Pope Francis has a top priority during his Irish visit, according to The Archbishop of Dublin, Monsignor Diarmuid Martin.

Pope Francis will apparently meet victims who were sexually abused by members of the clergy when they were minors during his visit to Ireland at the end of August.

“The Pope will meet various groups”, Archbishop Martin reported to local members of press.

“In other visits across the world he has met with survivors. Generally speaking, he has met them quietly to respect their anonymity," he added while speaking at the launch of the schedule in Maynooth, Co. Kildare.

Children must be able to play, study and grow in a peaceful environment. Woe to anyone who stifles their joyful impulse to hope!

— Pope Francis (@Pontifex) June 12, 2018

“There are a wide range of people who are survivors of institutions of abuse by priests, and of mother and baby homes."

“We’d find a way which the Pope can address concerns of all of those people but we have many meetings.

“I get five letters a day from people wanting to meet the Pope and certainly victims and survivors are high on the list of priorities.

“It’s a challenge for all of us," Dr. Martin concluded.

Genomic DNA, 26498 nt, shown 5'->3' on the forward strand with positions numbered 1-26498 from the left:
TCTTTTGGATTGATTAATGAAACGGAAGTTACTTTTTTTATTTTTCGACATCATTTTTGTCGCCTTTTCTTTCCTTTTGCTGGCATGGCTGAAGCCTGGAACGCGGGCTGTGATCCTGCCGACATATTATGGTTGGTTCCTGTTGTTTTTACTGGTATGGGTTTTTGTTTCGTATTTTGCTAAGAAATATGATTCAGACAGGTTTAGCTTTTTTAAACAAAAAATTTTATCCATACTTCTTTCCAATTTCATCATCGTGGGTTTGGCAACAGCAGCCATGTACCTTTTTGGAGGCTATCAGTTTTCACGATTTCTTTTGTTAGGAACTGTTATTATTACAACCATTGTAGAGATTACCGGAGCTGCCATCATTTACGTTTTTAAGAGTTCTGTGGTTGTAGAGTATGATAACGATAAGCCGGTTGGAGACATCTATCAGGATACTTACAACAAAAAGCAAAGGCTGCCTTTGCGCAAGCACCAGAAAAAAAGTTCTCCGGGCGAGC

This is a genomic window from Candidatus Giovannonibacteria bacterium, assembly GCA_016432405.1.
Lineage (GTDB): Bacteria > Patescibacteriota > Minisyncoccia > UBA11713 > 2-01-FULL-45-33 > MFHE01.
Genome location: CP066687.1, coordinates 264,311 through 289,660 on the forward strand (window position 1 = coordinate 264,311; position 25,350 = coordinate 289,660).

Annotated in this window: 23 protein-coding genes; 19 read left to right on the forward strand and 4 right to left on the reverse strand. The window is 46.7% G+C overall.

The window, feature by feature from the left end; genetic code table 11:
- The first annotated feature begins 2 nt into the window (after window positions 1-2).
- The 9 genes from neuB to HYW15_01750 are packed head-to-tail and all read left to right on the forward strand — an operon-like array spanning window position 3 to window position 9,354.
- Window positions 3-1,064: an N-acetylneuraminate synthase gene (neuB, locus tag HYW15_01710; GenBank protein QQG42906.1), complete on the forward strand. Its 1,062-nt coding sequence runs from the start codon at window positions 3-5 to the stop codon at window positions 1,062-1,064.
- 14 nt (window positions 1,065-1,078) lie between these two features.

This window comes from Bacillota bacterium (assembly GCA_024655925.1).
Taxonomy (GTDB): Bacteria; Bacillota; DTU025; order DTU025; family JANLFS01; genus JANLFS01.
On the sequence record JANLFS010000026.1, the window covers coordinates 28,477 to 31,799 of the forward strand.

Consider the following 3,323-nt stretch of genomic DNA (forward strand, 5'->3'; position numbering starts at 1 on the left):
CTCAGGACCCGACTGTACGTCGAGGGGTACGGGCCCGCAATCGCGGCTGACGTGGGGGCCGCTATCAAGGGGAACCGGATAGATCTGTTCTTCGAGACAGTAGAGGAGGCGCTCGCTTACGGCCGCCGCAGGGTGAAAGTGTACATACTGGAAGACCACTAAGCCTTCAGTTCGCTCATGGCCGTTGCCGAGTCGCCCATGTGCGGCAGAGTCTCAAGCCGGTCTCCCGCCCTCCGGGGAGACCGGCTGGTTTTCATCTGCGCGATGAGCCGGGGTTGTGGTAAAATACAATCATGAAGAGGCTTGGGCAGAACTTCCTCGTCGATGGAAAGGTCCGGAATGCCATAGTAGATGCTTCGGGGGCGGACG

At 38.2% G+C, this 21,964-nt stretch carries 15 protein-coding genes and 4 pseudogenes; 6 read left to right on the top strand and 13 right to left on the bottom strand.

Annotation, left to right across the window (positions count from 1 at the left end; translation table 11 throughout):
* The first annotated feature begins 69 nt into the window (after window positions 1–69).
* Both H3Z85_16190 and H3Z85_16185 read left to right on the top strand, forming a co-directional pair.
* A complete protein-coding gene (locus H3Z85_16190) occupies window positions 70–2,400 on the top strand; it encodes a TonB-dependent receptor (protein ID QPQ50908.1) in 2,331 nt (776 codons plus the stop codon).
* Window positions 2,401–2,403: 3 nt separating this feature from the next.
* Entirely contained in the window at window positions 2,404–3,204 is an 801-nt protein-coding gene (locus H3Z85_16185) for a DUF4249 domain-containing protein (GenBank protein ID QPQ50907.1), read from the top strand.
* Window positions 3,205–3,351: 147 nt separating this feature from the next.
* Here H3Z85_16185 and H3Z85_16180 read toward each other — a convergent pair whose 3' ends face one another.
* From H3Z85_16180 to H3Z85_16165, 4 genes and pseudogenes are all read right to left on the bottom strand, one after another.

The cost of the Pope's two day visit is reportedly costing the Catholic Church and the Government €20 million ($23.2m) - fundraising initiatives will also contribute towards the cost.

Also speaking at the event, Archbishop Eamon Martin, President of the Irish Bishops' Conference, also said child abuse is one of the “horrific realities” of the church in Ireland.

“It’s been traumatic for anyone who has experienced that and that trauma has rippled through and destroyed so many people around them and their family life.

“I hope we will have a sense of direction in moving forward and how to reach out to those who are suffering in this way and in other ways in the church," Dr. Martin said.

Read More: Pope Francis confirms itenerary for Ireland 2018 trip 

Read more: 
What is Pope Francis really like? New documentary sheds light

In November 2009, a report issued by the Irish government unveiled the harrowing sexual abuse endured by 320 children at the hands of 46 priests of the diocese of Dublin alone.

This document accused the archbishops of Dublin of covering up and stifling these cases of pedophilia for more than 30 years.

Love can recognize good things even in bad situations. Love keeps a tiny flame alight even in the darkest night.

— Pope Francis (@Pontifex) June 1, 2018

Pope Francis recently penned an eight-page letter to the Catholics of Chile, which he proceeded to make public declaring that the church will "never again" succumb to the "culture of abuse, and to the system of dissimulation that allows it to go on.”

Pope Francis affirmed his desire for a “new mentality” to better fight against the “roots” of sexual abuse committed by priests.

Read more: Pope Francis believes Ireland and Europe lost to the Catholic Church